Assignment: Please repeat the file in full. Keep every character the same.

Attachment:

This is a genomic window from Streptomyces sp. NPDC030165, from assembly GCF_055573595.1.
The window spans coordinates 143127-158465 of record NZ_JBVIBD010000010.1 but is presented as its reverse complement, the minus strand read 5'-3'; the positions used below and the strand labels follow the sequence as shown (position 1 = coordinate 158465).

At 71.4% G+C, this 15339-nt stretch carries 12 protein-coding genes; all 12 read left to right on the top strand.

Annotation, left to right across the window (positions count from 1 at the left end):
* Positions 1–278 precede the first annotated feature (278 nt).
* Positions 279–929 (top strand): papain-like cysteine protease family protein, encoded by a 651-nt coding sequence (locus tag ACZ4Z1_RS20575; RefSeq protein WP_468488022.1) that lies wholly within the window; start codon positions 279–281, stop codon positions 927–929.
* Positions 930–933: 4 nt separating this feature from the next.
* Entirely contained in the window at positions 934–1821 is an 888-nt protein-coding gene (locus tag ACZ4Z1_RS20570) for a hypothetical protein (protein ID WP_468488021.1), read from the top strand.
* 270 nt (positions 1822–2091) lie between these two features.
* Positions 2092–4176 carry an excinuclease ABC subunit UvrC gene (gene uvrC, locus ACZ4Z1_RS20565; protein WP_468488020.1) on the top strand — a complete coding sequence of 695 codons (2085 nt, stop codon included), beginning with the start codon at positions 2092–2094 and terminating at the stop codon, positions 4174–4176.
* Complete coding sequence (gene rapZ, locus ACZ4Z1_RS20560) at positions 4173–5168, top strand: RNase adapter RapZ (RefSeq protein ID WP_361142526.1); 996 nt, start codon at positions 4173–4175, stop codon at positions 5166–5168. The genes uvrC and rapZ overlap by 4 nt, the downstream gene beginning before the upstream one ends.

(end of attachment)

This is a genomic window from Streptomyces sp. NPDC030165, from assembly GCF_055573595.1.
The window spans coordinates 143127-158465 of record NZ_JBVIBD010000010.1 but is presented as its reverse complement, the minus strand read 5'-3'; the positions used below and the strand labels follow the sequence as shown (position 1 = coordinate 158465).

At 71.4% G+C, this 15339-nt stretch carries 12 protein-coding genes; all 12 read left to right on the top strand.

Annotation, left to right across the window (positions count from 1 at the left end):
* Positions 1–278 precede the first annotated feature (278 nt).
* Positions 279–929 (top strand): papain-like cysteine protease family protein, encoded by a 651-nt coding sequence (locus tag ACZ4Z1_RS20575; RefSeq protein WP_468488022.1) that lies wholly within the window; start codon positions 279–281, stop codon positions 927–929.
* Positions 930–933: 4 nt separating this feature from the next.
* Entirely contained in the window at positions 934–1821 is an 888-nt protein-coding gene (locus tag ACZ4Z1_RS20570) for a hypothetical protein (protein ID WP_468488021.1), read from the top strand.
* 270 nt (positions 1822–2091) lie between these two features.
* Positions 2092–4176 carry an excinuclease ABC subunit UvrC gene (gene uvrC, locus ACZ4Z1_RS20565; protein WP_468488020.1) on the top strand — a complete coding sequence of 695 codons (2085 nt, stop codon included), beginning with the start codon at positions 2092–2094 and terminating at the stop codon, positions 4174–4176.
* Complete coding sequence (gene rapZ, locus ACZ4Z1_RS20560) at positions 4173–5168, top strand: RNase adapter RapZ (RefSeq protein ID WP_361142526.1); 996 nt, start codon at positions 4173–4175, stop codon at positions 5166–5168. The genes uvrC and rapZ overlap by 4 nt, the downstream gene beginning before the upstream one ends.